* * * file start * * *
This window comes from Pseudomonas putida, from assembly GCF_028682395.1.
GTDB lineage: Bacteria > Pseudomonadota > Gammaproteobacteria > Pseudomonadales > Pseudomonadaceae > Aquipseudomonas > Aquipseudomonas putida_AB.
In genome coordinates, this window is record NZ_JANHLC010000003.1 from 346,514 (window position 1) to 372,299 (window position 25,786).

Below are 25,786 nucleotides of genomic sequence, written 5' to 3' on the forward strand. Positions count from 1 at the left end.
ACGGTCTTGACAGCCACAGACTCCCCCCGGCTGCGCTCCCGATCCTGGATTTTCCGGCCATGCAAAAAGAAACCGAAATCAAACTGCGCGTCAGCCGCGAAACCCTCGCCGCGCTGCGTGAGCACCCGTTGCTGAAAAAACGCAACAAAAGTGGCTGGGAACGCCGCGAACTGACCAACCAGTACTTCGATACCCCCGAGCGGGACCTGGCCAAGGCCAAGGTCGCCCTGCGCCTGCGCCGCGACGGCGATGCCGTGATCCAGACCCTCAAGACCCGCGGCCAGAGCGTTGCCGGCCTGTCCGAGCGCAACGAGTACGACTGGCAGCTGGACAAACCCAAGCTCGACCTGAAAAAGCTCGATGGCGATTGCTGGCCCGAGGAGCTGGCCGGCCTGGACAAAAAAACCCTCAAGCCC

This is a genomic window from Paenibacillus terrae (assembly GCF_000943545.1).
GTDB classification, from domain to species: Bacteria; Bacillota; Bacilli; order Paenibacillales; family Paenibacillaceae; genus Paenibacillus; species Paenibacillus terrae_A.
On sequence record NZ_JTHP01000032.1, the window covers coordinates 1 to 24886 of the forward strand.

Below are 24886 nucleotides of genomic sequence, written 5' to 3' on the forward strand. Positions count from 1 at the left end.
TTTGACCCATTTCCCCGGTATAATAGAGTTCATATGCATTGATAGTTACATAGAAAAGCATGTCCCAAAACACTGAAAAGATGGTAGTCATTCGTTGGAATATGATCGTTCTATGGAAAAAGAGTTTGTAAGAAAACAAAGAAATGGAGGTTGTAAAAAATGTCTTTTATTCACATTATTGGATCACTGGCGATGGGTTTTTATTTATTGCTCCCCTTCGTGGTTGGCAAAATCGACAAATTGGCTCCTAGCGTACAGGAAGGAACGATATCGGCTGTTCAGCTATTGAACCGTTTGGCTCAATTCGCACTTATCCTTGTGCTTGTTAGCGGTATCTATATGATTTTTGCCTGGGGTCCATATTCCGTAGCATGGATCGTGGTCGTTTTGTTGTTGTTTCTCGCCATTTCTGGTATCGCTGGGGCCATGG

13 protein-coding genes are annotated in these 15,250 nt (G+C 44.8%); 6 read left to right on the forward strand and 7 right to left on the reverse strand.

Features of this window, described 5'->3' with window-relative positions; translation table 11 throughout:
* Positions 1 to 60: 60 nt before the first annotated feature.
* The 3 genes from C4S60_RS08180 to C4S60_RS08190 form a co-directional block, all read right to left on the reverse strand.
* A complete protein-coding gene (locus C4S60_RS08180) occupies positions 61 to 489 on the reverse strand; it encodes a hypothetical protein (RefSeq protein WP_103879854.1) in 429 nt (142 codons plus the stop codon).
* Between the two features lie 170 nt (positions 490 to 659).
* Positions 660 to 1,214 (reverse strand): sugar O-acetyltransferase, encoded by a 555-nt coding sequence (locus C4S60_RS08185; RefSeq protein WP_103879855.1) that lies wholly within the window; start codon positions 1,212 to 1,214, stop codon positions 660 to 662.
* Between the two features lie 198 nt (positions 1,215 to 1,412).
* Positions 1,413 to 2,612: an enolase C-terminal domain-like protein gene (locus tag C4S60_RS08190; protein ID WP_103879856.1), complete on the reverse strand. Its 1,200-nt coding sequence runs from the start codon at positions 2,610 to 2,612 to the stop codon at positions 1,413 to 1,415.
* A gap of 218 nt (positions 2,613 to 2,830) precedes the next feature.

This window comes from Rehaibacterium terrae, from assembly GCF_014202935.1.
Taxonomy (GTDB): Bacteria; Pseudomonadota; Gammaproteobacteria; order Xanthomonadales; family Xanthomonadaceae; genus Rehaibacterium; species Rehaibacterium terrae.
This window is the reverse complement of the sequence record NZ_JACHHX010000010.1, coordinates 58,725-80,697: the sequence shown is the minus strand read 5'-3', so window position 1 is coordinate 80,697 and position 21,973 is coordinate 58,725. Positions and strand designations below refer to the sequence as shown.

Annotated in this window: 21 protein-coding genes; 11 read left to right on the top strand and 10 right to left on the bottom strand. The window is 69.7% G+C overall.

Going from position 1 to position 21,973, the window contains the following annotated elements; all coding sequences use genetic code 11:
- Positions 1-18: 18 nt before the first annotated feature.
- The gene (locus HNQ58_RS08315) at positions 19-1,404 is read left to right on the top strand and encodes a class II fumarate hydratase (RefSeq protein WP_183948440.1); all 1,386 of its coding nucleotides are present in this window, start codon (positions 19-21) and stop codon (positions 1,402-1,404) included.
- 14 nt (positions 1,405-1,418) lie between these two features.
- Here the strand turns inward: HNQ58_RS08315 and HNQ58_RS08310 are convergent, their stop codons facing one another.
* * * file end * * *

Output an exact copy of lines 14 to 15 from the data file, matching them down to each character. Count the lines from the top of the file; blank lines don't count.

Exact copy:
* The 3 genes from C4S60_RS08180 to C4S60_RS08190 form a co-directional block, all read right to left on the reverse strand.
* A complete protein-coding gene (locus C4S60_RS08180) occupies positions 61 to 489 on the reverse strand; it encodes a hypothetical protein (RefSeq protein WP_103879854.1) in 429 nt (142 codons plus the stop codon).